[QODLink]
Europe
Norway convicts two in 'al-Qaeda' plot
First case with international links tried under country's anti-terrorism laws, which require proof of conspiracy.
Last Modified: 31 Jan 2012 03:05
Judge Oddmund Svarteberg said the planned attack was coordinated with al-Qaeda [Reuters]

A Norwegian court has found two men guilty of involvement in an alleged al-Qaeda plot to attack a Danish newspaper that carried a cartoon of the Prophet Muhammad.

Investigators say the three men, who were arrested in July 2010, were linked to a thwarted al-Qaeda plot against the New York subway system and a shopping mall Manchester, England, in 2009.

The Oslo court on Monday sentenced Mikael Davud, a Nowergian of Chinese origin who was accused of leading the plot, to seven years in prison and co-defendant Shawan Sadek Saeed Bujak, an Iraqi Kurd, to three and a half years.

A third defendant, David Jakobsen, an Uzbek with Norwegian residency, was acquitted of terror charges. Jakobsen was convicted of a lesser explosives charge and sentenced to four months, which he has already served.

It was the first case with international links tried under Norway's anti-terrorism laws, which require proof of a conspiracy between two or more people. The case was also Norway's first high-profile terror investigation since July when a man killed 77 people in a bomb and shooting massacre.

The three men on Monday made some admissions but pleaded innocent to terror conspiracy charges and rejected any links to al-Qaeda.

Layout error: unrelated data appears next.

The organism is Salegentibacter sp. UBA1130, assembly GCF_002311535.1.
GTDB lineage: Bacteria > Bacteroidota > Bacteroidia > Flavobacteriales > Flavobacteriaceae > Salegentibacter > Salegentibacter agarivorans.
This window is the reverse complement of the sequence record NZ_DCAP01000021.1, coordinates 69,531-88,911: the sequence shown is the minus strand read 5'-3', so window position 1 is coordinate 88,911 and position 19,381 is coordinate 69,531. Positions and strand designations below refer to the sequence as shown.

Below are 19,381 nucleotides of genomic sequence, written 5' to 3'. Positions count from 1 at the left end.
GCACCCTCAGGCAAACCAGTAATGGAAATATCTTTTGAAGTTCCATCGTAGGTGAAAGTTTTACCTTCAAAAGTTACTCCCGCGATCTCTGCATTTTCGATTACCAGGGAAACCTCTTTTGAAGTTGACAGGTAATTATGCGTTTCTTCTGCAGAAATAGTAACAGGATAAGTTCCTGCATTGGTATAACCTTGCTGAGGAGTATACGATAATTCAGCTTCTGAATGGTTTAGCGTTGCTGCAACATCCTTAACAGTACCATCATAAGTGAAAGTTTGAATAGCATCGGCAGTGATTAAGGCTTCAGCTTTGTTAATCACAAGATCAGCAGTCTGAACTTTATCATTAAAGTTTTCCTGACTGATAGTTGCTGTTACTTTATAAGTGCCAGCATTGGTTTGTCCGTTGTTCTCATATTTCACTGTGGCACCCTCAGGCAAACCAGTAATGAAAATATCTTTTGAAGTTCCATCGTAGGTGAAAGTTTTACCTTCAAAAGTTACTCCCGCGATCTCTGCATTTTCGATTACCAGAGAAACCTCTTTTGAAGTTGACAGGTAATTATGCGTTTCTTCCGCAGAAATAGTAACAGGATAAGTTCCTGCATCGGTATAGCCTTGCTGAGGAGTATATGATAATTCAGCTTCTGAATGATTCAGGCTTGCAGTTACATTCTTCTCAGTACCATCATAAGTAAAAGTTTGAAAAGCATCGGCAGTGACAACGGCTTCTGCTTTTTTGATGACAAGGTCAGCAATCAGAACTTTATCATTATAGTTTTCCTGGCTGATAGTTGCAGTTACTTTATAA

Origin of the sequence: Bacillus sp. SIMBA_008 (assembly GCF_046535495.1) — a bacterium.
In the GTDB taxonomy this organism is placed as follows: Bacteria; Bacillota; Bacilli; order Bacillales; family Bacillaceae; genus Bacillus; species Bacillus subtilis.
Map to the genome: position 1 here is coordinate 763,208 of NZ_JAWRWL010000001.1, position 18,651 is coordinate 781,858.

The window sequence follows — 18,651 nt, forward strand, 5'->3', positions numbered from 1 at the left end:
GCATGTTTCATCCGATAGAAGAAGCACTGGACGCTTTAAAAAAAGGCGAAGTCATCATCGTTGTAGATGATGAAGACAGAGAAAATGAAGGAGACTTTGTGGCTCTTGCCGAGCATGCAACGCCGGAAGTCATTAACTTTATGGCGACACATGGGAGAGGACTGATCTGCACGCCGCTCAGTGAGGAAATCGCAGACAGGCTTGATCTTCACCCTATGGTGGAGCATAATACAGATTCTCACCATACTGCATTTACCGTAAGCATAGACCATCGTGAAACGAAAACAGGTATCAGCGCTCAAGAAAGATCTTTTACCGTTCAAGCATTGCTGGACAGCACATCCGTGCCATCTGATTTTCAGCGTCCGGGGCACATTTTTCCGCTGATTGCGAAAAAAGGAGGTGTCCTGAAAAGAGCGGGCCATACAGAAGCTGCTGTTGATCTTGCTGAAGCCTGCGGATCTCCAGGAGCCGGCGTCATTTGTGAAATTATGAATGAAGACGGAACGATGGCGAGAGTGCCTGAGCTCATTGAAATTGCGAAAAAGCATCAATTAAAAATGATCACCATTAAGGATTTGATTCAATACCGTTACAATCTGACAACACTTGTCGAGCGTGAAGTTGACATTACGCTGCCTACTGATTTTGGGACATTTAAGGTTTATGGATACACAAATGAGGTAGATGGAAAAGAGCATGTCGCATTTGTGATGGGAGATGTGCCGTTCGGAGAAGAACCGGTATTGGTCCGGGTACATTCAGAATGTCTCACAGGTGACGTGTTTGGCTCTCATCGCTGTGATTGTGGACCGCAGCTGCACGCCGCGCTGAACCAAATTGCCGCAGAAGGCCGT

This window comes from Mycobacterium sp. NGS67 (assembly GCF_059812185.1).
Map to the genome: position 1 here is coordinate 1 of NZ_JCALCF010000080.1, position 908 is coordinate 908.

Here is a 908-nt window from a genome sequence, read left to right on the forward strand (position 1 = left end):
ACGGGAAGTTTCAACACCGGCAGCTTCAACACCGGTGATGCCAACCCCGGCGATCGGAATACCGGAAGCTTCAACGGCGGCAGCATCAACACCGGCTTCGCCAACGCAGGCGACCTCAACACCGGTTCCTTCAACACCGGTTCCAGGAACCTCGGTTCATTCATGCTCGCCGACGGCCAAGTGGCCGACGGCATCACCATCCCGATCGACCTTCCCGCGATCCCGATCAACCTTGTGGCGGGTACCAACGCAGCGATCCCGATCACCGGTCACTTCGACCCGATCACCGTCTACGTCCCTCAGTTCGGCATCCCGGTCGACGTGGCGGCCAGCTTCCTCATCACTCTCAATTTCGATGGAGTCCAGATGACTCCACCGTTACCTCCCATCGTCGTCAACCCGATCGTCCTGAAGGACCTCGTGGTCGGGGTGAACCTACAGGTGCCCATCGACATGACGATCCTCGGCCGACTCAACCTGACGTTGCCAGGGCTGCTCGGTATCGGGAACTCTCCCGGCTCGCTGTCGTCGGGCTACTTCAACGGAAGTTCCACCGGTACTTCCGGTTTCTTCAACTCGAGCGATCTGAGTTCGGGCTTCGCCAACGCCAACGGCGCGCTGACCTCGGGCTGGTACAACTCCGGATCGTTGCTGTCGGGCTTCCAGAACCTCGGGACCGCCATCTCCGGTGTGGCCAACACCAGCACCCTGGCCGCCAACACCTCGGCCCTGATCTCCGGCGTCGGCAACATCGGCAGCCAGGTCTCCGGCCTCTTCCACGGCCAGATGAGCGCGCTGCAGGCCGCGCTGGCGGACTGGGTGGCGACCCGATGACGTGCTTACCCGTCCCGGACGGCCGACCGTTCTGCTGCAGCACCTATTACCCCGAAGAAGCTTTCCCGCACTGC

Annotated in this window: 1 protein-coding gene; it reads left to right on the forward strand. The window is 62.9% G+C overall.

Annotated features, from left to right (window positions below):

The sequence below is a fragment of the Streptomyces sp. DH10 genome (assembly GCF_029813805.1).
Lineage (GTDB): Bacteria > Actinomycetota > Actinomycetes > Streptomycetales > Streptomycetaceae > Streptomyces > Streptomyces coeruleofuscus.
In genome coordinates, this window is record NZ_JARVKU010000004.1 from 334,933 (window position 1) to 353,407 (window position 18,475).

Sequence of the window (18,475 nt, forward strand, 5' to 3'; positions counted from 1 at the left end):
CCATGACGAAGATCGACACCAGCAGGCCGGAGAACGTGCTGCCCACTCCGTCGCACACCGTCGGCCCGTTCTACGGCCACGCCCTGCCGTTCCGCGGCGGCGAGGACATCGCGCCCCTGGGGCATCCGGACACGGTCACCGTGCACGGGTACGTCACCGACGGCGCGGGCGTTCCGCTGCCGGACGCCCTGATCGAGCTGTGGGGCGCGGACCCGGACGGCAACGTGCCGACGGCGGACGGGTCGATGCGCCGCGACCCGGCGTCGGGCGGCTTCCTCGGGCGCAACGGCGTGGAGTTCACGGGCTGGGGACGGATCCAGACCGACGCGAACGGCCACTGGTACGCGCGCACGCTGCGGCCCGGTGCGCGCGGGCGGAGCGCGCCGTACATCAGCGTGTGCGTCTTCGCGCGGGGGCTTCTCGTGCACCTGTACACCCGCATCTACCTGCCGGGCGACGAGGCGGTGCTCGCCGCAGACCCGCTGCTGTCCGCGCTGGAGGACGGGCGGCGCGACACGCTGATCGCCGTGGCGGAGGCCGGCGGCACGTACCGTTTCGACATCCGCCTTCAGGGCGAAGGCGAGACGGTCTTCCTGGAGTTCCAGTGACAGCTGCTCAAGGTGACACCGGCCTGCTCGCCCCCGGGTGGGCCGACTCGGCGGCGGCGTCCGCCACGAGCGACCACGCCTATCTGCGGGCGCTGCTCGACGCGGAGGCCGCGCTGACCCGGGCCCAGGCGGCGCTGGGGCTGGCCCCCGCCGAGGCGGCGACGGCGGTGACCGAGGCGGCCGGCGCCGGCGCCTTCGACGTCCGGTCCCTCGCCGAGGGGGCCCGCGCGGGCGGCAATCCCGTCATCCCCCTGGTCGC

Judge Oddmund Svarteberg said the court found that Davud, a Chinese Muslim, "planned the attack together with al-Qaeda."

Bujak was deeply involved in the preparations, but it could not be proved that he was aware of Davud's contacts with al-Qaeda, the judge said.

Prosecutors said the Norwegian cell first wanted to attack Danish newspaper Jyllands-Posten, whose 12 cartoons of Muhammad sparked furious protests in Muslim countries in 2006, and then changed plans to seek to murder one of the cartoonists instead.

Davud denied he took orders from al-Qaeda, saying he was planning a solo raid against the Chinese Embassy in Oslo. He said he wanted revenge for Beijing's oppression of Uighurs, a Muslim minority in western China.

Source:
Agencies
Topics in this article
People
Country
City
Organisation
Featured on Al Jazeera
The author argues that in the new economy, it's people, not skills or majors, that have lost value.
Colleagues of detained Al Jazeera journalists press demands for their release, 100 days after their arrest in Egypt.
Mehdi Hasan discusses online freedoms and the potential of the web with Wikipedia founder Jimmy Wales.
A tight race seems likely as 814 million voters elect leaders in world's largest democracy next week.
Featured
A vocal minority in Ukraine's east wants to join Russia, and Kiev has so far been unable to put down the separatists.
Iran's government has shifted its take on 'brain drain' but is the change enough to reverse the flow?
Deadly attacks on anti-mining activists in the Philippines part of a global trend, according to new report.
Activists say 'Honor Diaries' documentary exploits gender-based violence to further an anti-Islamic agenda.
As Syria's civil war escalates along the Turkish border, many in Turkey are questioning the country's involvement.
join our mailing list